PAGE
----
21.07.23 Review

Keeping under the Price Cap: Sanctions against oil have hit the Russian budget but are still allowing for the accumulation of shadow reserves abroad

Russia's revenues from oil exports have plummeted by almost half over the past year, although the volumes have remained relatively stable. Along with the decline in global prices, sanctions have played a significant role in this downturn. However, their effect could have been even more significant as the price cap on Russian oil is yet to be put into effect, according to a group of experts studying shipments from the port of Kozmino in the Russian Far East. Nearly all recent shipments, for which contract prices are known, have exceeded this price cap. A significant portion of these shipments — at least a third — has been carried by vessels owned or insured by EU and G7 companies, but shipping data was falsified or withheld. Although the sanctions have indeed dealt a blow to the Russian economy and reduced budget revenues, the difference between actual and capped prices is deposited in the accounts of foreign subsidiaries of Russian exporters, and the state can tap into this 'shadow reserve,' which is estimated to be roughly equivalent to half of Russia's frozen reserves in the West.

The prosperity of the Russian economy still heavily relies on income from oil exports. In June, Russia exported an average of 7.3 million barrels of oil per day — only 0.1 million barrels less than a year ago, according to the International Energy Agency (IEA) in its latest review of the global market. However, export revenue almost halved over the past year, dropping from $20.4 billion to $11.8 billion. The sharp decline in oil export revenues, in addition to strains on the budget, has led Russia's balance of payments to turn negative, with the ruble weakening against the dollar by 20% since the beginning of the year.

In the second half of this year, the IEA expects global oil consumption to grow by 2.2 million barrels per day (lower than previous estimates), with production expected to increase by 1.6 million barrels per day. To prevent prices from falling, Saudi Arabia is cutting production by 1 million barrels per day, while Russia, which has already reduced its production by 500,000 barrels per day, is promising to cut supplies to foreign markets by the same amount. Along with the decline in world prices, the European oil embargo and the price cap on crude oil and petroleum products set by G7 countries have also contributed to the reduction in Russia's export revenues. However, experts from the Bruegel analytical centre argue that the damage from these measures could have been even greater if the price cap had been implemented more effectively.

The European embargo has forced Russia to sell oil shipped from ports on the Black Sea and Baltic Sea to other buyers at a significant discount. At the same time, the price cap, designed to reduce Russian companies' income from trading with other countries, has not fully achieved its intended effect, according to economists. The data they examined on shipments from the Pacific port of Kozmino indicate that, in January to April 2023, approximately half of the oil — 50.6 million barrels — was exported by ships owned or insured by companies from EU and G7 countries. 24.1 million barrels that exceeded the price cap. In total, 96% of the shipments (76.8 million barrels), for which prices are known in principle, were sold above the price cap — averaging around $70 per barrel. Economists believe that these violations occurred because buyers of Russian oil simply provided fraudulent documents to shipping and insurance companies, which either did not realise this fraud was taking place or turned a blind eye.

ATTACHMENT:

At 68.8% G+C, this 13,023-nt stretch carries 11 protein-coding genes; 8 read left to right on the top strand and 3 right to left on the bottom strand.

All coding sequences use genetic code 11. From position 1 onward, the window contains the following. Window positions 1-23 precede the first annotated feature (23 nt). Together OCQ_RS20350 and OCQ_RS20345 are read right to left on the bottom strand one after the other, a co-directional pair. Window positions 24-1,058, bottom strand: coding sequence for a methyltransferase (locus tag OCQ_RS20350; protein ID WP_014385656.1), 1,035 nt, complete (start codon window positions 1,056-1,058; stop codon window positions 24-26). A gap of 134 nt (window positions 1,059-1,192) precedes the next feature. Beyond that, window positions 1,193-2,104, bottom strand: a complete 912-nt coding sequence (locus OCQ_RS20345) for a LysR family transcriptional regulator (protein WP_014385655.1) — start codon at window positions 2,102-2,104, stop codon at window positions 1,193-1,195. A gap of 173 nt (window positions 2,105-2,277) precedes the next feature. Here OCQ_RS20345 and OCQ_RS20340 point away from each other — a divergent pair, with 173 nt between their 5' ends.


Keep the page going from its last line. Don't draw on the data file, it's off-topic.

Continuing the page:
The combination of sanctions, price ceilings, and European embargo has significantly impacted Russia's oil export revenues, putting pressure on the country's budget and balance of payments. As the global energy landscape continues to evolve, Russia's reliance on oil exports and its vulnerability to international sanctions remain key challenges for its economic stability.

Experts from Bruegel believe that violations could be reduced if banks start to inform enforcement agencies of the sanctioning coalition countries (such as the US Office of Foreign Assets Control, the UK Office of Financial Sanctions Implementation, and similar bodies in EU countries) about all transactions subject to the price cap. Regulators, in turn, should require insurance and shipping companies from G7 and EU countries to retain all transaction documents. Violations should be appropriately penalised.

At the beginning of this year, independent analyst Sergey Vakulenko warned, in an article for Re: Russia, that a significant portion of oil revenue could be directed to shadow accounts held by exporters outside Russia by circumventing the price cap. The experts from Bruegel have calculated that banks and companies accumulated $147 billion overseas in 2022 (Bloomberg has given a similar estimate).

This amount is comparable to the amount of frozen international reserves held by the Central Bank of Russia, estimatedby the European Commission to be worth over €200 billion. Little is known about where these reserves are held (and in what assets). These funds do not belong to the Russian state but to foreign subsidiaries of Russian exporters or even companies not formally connected to them. However, economists have warned that the authorities could gain access to them. Thus, financial institutions in third countries where these 'shadow funds' are stored should be identified and subjected to sanctions, and the funds themselves should be frozen — just like the international reserves of the Central Bank were frozen.